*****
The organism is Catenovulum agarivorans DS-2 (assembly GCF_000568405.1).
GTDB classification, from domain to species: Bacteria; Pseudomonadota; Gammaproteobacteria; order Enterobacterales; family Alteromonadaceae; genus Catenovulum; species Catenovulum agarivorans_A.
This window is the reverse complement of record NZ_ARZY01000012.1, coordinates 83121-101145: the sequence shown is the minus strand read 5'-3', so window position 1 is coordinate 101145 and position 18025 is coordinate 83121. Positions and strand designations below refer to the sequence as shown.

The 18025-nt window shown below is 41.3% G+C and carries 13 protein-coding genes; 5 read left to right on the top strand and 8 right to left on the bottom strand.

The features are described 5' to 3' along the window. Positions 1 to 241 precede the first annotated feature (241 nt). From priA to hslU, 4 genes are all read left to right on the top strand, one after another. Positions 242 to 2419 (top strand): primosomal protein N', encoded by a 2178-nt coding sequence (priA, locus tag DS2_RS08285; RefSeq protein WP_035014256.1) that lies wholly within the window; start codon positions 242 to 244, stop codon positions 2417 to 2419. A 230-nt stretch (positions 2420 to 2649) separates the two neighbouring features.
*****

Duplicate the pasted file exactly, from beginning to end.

The organism is Catenovulum agarivorans DS-2 (assembly GCF_000568405.1).
GTDB classification, from domain to species: Bacteria; Pseudomonadota; Gammaproteobacteria; order Enterobacterales; family Alteromonadaceae; genus Catenovulum; species Catenovulum agarivorans_A.
This window is the reverse complement of record NZ_ARZY01000012.1, coordinates 83121-101145: the sequence shown is the minus strand read 5'-3', so window position 1 is coordinate 101145 and position 18025 is coordinate 83121. Positions and strand designations below refer to the sequence as shown.

The 18025-nt window shown below is 41.3% G+C and carries 13 protein-coding genes; 5 read left to right on the top strand and 8 right to left on the bottom strand.

The features are described 5' to 3' along the window. Positions 1 to 241 precede the first annotated feature (241 nt). From priA to hslU, 4 genes are all read left to right on the top strand, one after another. Positions 242 to 2419 (top strand): primosomal protein N', encoded by a 2178-nt coding sequence (priA, locus tag DS2_RS08285; RefSeq protein WP_035014256.1) that lies wholly within the window; start codon positions 242 to 244, stop codon positions 2417 to 2419. A 230-nt stretch (positions 2420 to 2649) separates the two neighbouring features.